Multi-layered humor.

Friday, March 18th, 2005

Finally! I was quite eager to watch The Life Aquatic with Steve Zissou. After being pointed to this movie by Elizabeth and watching the trailers (see below) I was hooked. This was the most anticipated movie for me since the last part of The Lord of the Rings. Red woolen hats! Bill Murray. Owen Wilson. Willem Dafoe. Jeff Goldblum. The extraordinary, incredible, marvelous Cate Blanchett. What a cast! Absurd low-key humor. It has almost everything that I really like in a movie. Could it live up to these expectations? Difficult to answer. I was not disappointed after watching this movie, but I have to admit that I wasn’t gripped by uncontrollable attacks of laughter during this movie. Nonetheless, I have enjoyed it very much. The humor was less blunt than I would have thought, and I am quite sure that I will discover more and more of the brilliantly funny ideas that made watching this movie really worthwhile when I watch it again. Which I will do. Preferably in English, since I am convinced that something got lost in the translation of this movie. (heh.) There are many adorable characters in this movie. The astonishing cast works out wonderfully in this movie – I am still baffled by how different Cate Blanchett can look and act in different movies – I don’t know any other actor or actress that would be a match for her in this regard. The story is interesting, several strands interweaving, not everything being resolved, some unexpected twist of drama, characters that unfold. The interns were great. Loved the interns. I still have to smile thinking about the fact that Cate Blanchett is called “Jane Winslett-Richardson” – Steve Zissou’s ship is not the Titanic, and we don’t have Leo doing a cameo, but for me, this is just one of the many examples of the fine tuned humor of this movie. To be continued…
IMDb entry | Trailer | Webisodes

Pleasant against-the-grain-ness.

Wednesday, September 1st, 2004

It’s been a while since I’ve seen a movie done by Jim Jarmusch, but I always liked them. Therefore I was really looking forward to see Coffee and Cigarettes and found a nice opportunity to do so during my stay in Oslo. I did not know anything about the movie’s storyline before going in; I only knew that the cast is great (Cate Blanchett alone would make me go and watch the movie) and that the thing would be in black and white. It was fun to slowly realize how the movie is done, to guess what will come next and how it will be presented. After a while, I was pretty sure that the movie is made up of short segments that seem to be connected to each other mainly by two things: (1) people will sit at small tables with checkered design tops, drink coffee (and once a cup of tea – for the British), and smoke cigarettes. (2) People seem to have problems communicating which each other. Did I think that this is enough of a plot for a good movie? In my opinion it definitely was. I really enjoyed the slow pace, the quiet and funny moments, the strangeness. I hope you enjoy it too.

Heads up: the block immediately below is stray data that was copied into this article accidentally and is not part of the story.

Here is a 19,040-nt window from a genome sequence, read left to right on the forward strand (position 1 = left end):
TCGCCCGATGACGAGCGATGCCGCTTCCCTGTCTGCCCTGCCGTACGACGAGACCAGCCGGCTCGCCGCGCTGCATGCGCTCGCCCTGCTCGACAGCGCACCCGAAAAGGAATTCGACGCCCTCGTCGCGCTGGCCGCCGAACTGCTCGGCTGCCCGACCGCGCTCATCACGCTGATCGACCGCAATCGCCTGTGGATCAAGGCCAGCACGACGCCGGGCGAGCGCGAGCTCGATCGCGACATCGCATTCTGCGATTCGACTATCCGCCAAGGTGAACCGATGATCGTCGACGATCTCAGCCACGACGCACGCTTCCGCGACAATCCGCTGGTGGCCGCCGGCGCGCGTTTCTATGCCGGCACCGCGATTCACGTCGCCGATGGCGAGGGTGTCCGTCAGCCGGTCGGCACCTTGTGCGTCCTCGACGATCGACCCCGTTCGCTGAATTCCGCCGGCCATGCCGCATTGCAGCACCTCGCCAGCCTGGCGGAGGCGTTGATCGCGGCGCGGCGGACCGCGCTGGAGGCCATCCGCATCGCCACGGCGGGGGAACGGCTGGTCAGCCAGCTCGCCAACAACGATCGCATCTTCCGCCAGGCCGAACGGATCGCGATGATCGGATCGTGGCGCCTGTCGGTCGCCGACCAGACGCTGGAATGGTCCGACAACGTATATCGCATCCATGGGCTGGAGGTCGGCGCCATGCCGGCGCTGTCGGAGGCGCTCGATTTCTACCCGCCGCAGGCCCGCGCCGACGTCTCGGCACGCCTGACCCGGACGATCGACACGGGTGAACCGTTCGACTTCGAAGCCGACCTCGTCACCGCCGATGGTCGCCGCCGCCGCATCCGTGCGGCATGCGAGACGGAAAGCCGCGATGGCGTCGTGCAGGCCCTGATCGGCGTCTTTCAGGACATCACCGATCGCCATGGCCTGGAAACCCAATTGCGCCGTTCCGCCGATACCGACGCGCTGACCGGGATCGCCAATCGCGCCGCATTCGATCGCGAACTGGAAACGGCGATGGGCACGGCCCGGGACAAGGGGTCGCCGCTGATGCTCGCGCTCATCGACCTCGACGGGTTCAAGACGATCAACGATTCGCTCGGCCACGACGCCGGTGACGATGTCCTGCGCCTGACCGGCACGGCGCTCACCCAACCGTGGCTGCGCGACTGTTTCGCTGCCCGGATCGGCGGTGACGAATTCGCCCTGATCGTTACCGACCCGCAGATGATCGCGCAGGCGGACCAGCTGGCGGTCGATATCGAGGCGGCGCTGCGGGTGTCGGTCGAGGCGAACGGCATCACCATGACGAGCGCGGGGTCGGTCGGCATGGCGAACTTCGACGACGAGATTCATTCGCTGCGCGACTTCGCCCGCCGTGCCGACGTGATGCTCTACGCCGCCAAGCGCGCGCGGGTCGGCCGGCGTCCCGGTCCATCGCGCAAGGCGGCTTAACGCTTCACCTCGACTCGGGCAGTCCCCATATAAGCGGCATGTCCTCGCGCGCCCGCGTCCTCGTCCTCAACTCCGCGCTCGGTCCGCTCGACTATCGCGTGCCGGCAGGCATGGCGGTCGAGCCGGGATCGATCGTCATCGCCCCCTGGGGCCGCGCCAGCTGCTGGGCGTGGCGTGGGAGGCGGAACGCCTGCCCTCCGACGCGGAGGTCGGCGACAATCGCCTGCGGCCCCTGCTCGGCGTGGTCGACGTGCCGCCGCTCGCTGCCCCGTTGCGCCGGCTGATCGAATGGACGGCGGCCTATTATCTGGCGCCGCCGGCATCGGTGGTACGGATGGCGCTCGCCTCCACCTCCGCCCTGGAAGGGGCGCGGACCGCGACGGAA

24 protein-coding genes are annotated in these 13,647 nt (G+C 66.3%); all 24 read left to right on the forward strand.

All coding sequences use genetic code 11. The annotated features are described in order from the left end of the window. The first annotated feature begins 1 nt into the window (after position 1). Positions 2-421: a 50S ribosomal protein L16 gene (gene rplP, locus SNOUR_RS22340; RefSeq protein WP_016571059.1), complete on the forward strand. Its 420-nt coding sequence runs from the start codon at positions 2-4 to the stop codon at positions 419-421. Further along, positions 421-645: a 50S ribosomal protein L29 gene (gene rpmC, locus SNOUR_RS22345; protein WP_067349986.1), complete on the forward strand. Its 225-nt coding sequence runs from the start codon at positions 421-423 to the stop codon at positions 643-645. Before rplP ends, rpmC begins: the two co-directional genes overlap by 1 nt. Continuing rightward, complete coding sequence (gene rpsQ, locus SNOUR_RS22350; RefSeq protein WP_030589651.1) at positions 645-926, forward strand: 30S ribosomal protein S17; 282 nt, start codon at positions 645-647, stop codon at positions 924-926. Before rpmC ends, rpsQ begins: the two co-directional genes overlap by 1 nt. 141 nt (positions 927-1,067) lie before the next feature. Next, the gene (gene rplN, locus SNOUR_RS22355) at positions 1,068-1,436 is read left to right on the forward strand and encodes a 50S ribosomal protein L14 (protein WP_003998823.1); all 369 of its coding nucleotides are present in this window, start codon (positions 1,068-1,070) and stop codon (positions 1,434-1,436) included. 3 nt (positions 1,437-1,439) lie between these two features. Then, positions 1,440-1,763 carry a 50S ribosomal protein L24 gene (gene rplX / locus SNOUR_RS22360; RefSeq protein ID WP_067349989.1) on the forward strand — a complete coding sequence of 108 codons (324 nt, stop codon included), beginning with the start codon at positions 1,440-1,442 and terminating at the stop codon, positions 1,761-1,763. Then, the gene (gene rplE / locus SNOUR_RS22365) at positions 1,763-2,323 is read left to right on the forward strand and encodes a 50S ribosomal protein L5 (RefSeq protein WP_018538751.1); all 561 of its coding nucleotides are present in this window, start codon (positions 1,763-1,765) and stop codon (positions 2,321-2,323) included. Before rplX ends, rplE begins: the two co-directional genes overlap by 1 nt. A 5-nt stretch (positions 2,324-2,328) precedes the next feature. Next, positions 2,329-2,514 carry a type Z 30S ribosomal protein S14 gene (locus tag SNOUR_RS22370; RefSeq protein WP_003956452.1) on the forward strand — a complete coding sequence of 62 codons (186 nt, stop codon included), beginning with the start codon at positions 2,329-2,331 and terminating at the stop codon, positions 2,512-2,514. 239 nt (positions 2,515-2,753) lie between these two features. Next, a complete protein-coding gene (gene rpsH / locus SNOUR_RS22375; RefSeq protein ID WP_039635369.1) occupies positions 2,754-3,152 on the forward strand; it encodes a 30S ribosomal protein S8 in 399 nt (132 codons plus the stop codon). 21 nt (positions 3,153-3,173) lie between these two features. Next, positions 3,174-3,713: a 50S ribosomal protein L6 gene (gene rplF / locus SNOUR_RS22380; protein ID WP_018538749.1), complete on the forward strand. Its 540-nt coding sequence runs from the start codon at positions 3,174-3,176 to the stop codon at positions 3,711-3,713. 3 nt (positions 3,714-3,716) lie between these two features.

IMDb entry | Trailer

No glitter necessary.

Monday, May 10th, 2004

Yesterday evening I saw Veronica Guerin. I admit that the picture of Cate Blanchett on the movie’s poster was the main reason why I wanted to see this movie, besides it obviously being a politically correct “true story”. The story is indeed politically correct, the fate of Veronica Guerin a moving, but not revolutionary one. Guerin obviously was a very courageous woman, and Cate Blanchett plays her role in a most excellent manner. Other than that the movie is very solidly made, and seems to have been carefully researched, – however, from a cinematographic perspective is has nothing inspiring to offer. Which may be a good thing for this kind of documentary…
IMDb entry | Trailer